7. At the battle of Hogland (1788) the Swedish fleet disengaged with all or most ammo spent, so they certainly ran that risk.
  8. And another one found, this one from the end of the 16th century found on land in Stockholm. There’s plenty of buried old wrecks due to post-glacial land rise and hulks used as filler for man-made land reclaiming, but this wreck was relatively large and previously unknown. Built of pine from Hälsingland, which made identification easy: the only one fitting the records was the Samson, a Royal armed merchant built in the transitionary phase with mixed building styles. Sorry in Swedish, (and sorry it’s facebook), but there are some pics at least: https://m.facebook.com/story.php?story_fbid=2705387142816085&id=129042917117200 The wreck has been documented and then covered and protected for the future.
  9. Some boards of the aftercastle remains in place (seen in the video in the link), and it is clinkerbuilt just like on the later large warships of the first half of the 16th century. It also appears to have the rusty remains of two iron guns(one on each side), still sticking out through their ports. And there is at least one more gunport further forward and another further aft, though without guns. This makes me wonder if she is actually a small warship (or at least commisioned as such) as opposed to a merchantman as reported in Swedish papers, my guess is from the period 1500-1550, or even 1520-1570 (lots of naval activities in this area in this period, which should increase the probability of her having been parked down there). Six guns sounds too much for a merchantman of this size and age. I wonder what made them date her to the turn of the century (1500 that is), at least I can see nothing definite that would place her around either 1500 or 1550, for example. Anyway I bet they are wetting their pants in excitement over getting some wood up in order to date it, so we’ll know soon enough. And yes, that’s a pump alright, and the deck of some platform can be seen around the foremast, which well could be that of a forecastle (it is wider than the hull forwards).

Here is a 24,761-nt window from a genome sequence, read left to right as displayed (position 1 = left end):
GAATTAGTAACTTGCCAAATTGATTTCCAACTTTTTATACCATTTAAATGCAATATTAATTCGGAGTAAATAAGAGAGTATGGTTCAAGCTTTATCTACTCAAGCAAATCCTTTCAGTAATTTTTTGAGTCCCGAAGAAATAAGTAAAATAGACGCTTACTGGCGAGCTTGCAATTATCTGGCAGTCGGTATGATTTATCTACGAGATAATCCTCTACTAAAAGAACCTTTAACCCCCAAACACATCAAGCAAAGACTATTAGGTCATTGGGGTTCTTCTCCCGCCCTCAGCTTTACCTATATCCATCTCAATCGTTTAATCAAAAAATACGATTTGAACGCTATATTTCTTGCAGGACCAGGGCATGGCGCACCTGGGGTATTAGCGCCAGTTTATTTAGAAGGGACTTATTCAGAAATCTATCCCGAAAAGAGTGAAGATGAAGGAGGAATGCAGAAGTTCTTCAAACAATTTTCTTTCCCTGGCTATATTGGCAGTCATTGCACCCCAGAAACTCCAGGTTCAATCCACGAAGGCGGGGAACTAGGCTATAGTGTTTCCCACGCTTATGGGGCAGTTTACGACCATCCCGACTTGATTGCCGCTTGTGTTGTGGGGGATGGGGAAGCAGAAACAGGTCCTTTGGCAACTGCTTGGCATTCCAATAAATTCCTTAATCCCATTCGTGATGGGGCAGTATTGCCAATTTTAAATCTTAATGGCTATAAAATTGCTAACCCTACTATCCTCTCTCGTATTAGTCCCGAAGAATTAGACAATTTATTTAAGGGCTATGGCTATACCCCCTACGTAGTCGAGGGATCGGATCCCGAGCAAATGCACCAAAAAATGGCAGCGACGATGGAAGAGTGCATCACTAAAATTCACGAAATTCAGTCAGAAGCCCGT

10. The recently found Mars (sunk mid 1500s), as well as Elefanten from the same time, also had round-tuck sterns and were carvel built. Gribshunden, which sank 1495, was built in the same way. Carvel became the dominant form of construction of larger ships in the Baltic during this time, but it is interesting to see a smaller ship built in the same style. —- Fabulous find- Even the boat is still there. I’ve been contemplating building a 16th century carvel ship, but with the rate they are currently uncovering new wrecks and how they were constructed my model would be built on obsolete information by the time I finished...